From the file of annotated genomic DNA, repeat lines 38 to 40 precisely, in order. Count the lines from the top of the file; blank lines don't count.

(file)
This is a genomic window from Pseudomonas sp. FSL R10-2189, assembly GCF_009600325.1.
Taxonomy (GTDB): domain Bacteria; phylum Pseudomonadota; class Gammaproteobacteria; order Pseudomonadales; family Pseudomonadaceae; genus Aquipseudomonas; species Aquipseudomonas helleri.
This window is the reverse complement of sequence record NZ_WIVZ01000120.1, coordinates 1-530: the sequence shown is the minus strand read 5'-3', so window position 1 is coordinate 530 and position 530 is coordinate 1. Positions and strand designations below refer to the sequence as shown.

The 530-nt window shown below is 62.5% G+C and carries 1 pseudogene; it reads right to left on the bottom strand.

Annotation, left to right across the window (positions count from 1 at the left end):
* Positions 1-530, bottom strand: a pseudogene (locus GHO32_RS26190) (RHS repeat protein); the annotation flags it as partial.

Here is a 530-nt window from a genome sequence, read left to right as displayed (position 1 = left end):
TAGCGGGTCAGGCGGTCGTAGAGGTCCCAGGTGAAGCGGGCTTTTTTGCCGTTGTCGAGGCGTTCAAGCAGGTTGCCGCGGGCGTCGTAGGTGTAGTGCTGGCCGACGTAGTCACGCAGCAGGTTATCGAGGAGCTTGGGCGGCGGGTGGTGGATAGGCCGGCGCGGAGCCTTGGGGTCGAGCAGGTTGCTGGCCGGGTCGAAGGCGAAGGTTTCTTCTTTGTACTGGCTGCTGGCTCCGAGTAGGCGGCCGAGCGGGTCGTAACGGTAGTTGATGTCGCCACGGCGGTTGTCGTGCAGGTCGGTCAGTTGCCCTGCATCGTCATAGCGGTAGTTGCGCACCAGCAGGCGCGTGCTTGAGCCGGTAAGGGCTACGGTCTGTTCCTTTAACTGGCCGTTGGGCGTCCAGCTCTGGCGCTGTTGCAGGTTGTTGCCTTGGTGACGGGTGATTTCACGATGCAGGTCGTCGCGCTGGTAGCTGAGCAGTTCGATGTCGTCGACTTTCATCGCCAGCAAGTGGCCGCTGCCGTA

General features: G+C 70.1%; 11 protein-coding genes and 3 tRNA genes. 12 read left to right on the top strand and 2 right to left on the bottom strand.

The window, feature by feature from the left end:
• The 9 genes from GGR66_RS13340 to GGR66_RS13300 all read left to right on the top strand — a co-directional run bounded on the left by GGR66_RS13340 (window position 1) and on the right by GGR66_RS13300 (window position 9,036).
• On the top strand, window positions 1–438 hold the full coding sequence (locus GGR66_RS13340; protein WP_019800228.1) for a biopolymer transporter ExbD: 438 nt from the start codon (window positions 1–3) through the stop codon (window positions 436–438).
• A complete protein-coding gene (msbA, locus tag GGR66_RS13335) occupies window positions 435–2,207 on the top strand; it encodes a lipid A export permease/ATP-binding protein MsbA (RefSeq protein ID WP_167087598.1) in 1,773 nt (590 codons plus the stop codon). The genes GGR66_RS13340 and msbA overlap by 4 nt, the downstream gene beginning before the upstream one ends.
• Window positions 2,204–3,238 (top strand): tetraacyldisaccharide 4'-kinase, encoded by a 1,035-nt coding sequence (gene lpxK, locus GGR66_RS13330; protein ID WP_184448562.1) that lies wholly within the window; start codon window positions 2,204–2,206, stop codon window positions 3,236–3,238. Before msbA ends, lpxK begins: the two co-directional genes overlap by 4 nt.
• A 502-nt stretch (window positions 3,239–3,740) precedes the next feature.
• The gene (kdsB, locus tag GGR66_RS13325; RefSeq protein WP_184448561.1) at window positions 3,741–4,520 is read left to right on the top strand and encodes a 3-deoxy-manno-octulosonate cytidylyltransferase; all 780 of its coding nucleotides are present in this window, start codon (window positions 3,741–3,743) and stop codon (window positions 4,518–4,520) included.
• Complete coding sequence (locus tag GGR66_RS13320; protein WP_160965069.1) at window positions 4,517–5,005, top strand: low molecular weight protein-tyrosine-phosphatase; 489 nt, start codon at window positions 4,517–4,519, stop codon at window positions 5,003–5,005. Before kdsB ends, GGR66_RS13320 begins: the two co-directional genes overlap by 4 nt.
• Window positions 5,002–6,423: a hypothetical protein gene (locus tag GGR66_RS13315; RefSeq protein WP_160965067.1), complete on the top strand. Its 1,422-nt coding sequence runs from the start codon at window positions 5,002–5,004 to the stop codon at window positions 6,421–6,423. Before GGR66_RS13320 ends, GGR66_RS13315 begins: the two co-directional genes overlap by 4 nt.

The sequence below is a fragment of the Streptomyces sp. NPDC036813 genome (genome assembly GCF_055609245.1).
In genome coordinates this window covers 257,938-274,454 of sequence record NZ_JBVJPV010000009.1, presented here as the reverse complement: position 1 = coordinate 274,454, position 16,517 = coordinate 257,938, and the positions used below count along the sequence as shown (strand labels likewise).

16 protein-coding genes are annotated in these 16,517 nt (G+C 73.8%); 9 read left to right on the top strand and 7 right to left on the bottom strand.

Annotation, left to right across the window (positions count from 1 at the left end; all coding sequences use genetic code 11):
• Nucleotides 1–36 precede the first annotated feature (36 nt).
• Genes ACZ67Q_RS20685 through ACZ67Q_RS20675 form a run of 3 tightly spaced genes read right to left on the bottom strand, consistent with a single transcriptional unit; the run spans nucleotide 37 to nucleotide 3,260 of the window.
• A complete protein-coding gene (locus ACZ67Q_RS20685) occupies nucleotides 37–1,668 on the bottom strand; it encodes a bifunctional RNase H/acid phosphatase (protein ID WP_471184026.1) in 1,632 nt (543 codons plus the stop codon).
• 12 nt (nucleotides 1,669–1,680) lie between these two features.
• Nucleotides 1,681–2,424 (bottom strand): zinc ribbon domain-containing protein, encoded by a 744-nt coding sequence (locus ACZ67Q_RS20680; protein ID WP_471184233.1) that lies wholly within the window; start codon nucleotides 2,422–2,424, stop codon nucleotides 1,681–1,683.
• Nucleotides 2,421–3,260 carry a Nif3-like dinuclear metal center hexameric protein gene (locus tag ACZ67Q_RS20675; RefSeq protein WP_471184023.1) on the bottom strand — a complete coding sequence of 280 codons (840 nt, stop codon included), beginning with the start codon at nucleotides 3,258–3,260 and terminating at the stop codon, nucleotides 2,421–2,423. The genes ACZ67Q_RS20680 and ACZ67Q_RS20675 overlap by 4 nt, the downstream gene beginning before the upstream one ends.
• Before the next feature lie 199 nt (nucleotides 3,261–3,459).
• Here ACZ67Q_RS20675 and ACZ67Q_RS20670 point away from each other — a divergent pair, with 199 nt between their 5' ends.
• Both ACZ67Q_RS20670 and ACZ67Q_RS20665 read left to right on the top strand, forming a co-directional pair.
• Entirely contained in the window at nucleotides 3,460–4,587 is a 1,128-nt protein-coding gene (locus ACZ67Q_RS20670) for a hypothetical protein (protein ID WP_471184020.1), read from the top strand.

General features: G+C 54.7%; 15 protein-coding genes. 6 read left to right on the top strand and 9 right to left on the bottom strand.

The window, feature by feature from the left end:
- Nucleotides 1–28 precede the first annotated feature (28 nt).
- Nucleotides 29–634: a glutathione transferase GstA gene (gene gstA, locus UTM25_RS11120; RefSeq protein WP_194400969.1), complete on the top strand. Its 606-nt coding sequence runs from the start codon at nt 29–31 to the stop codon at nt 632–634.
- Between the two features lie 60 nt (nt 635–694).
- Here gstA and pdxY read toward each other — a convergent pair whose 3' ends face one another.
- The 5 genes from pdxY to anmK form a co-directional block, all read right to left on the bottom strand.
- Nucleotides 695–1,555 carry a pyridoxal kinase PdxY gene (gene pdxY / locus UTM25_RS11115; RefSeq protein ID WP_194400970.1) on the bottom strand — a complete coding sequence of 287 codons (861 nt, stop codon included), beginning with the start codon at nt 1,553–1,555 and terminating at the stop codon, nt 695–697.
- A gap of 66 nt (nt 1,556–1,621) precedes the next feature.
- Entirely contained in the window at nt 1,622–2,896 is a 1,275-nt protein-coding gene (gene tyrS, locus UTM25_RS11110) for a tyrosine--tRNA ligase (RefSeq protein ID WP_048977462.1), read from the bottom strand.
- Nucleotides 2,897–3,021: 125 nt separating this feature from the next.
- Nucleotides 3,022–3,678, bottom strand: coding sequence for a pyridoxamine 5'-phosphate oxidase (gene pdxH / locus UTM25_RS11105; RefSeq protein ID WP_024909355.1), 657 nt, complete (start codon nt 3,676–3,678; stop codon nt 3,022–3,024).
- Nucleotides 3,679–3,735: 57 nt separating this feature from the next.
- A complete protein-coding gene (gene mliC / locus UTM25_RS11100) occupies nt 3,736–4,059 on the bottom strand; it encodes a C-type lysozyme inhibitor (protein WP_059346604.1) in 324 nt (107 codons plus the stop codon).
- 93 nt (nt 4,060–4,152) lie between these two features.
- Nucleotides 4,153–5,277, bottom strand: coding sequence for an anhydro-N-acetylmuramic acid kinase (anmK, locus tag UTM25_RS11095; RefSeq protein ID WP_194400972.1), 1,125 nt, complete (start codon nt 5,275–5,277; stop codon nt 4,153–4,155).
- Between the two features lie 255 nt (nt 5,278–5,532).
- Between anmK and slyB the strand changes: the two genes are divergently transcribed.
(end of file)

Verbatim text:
- Here gstA and pdxY read toward each other — a convergent pair whose 3' ends face one another.
- The 5 genes from pdxY to anmK form a co-directional block, all read right to left on the bottom strand.
- Nucleotides 695–1,555 carry a pyridoxal kinase PdxY gene (gene pdxY / locus UTM25_RS11115; RefSeq protein ID WP_194400970.1) on the bottom strand — a complete coding sequence of 287 codons (861 nt, stop codon included), beginning with the start codon at nt 1,553–1,555 and terminating at the stop codon, nt 695–697.